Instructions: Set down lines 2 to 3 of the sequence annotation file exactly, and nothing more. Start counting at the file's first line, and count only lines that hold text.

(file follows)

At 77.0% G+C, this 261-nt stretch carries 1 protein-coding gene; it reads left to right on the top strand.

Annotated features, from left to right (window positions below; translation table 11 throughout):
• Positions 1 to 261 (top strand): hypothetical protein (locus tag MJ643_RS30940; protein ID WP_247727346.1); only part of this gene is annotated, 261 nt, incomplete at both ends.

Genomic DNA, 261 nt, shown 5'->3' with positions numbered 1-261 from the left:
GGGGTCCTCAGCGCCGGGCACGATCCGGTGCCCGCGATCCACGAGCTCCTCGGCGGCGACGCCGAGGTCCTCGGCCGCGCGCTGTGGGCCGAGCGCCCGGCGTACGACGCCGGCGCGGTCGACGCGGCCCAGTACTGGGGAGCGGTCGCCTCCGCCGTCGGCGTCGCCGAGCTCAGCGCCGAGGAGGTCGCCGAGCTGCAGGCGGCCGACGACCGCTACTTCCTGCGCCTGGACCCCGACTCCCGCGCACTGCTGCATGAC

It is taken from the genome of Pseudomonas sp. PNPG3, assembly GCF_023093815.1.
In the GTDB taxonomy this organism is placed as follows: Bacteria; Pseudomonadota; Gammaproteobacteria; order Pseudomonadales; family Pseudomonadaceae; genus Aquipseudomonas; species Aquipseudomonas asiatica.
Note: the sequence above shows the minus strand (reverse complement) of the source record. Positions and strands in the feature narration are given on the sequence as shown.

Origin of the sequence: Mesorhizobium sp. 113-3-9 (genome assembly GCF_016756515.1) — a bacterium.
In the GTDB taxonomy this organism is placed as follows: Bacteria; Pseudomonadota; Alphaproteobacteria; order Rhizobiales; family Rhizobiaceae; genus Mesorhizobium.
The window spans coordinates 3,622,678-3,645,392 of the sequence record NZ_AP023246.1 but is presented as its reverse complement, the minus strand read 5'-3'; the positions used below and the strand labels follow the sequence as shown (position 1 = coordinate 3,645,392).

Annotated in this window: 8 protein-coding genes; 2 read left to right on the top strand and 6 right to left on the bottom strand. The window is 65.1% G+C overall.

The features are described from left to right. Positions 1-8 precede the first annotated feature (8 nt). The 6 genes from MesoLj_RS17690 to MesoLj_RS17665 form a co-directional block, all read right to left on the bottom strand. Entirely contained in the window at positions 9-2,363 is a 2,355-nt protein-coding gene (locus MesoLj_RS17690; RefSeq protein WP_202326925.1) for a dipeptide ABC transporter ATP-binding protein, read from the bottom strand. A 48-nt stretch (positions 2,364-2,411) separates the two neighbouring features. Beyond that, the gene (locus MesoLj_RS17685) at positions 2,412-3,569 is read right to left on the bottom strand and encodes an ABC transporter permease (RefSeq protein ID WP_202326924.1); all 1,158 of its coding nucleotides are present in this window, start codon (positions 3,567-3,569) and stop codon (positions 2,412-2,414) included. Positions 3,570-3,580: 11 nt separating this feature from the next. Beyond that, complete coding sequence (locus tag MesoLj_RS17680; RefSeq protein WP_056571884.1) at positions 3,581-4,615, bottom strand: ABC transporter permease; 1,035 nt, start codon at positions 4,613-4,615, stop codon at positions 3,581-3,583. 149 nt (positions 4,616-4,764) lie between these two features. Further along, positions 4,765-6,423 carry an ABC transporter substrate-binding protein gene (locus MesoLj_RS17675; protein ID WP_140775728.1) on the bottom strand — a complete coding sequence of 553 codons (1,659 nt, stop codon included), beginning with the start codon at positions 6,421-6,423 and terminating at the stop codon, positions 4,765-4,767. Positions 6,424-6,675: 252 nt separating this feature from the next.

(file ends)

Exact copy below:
Annotated features, from left to right (window positions below; translation table 11 throughout):
• Positions 1 to 261 (top strand): hypothetical protein (locus tag MJ643_RS30940; protein ID WP_247727346.1); only part of this gene is annotated, 261 nt, incomplete at both ends.